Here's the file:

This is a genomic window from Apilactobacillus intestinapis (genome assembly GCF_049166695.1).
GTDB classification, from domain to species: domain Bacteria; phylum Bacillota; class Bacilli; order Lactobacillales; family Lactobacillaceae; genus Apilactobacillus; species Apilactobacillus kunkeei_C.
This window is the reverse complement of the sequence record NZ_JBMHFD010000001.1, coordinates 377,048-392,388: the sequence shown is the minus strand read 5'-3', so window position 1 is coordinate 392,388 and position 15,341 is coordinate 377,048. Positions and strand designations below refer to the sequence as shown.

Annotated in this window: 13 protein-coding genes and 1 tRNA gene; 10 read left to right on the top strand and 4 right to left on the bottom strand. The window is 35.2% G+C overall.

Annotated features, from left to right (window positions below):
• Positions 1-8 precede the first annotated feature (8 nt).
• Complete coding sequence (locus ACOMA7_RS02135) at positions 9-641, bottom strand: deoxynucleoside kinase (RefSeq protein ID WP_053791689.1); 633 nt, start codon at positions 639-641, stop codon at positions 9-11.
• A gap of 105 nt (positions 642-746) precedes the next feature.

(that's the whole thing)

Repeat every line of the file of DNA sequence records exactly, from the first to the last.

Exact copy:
This is a genomic window from Apilactobacillus intestinapis (genome assembly GCF_049166695.1).
GTDB classification, from domain to species: domain Bacteria; phylum Bacillota; class Bacilli; order Lactobacillales; family Lactobacillaceae; genus Apilactobacillus; species Apilactobacillus kunkeei_C.
This window is the reverse complement of the sequence record NZ_JBMHFD010000001.1, coordinates 377,048-392,388: the sequence shown is the minus strand read 5'-3', so window position 1 is coordinate 392,388 and position 15,341 is coordinate 377,048. Positions and strand designations below refer to the sequence as shown.

Annotated in this window: 13 protein-coding genes and 1 tRNA gene; 10 read left to right on the top strand and 4 right to left on the bottom strand. The window is 35.2% G+C overall.

Annotated features, from left to right (window positions below):
• Positions 1-8 precede the first annotated feature (8 nt).
• Complete coding sequence (locus ACOMA7_RS02135) at positions 9-641, bottom strand: deoxynucleoside kinase (RefSeq protein ID WP_053791689.1); 633 nt, start codon at positions 639-641, stop codon at positions 9-11.
• A gap of 105 nt (positions 642-746) precedes the next feature.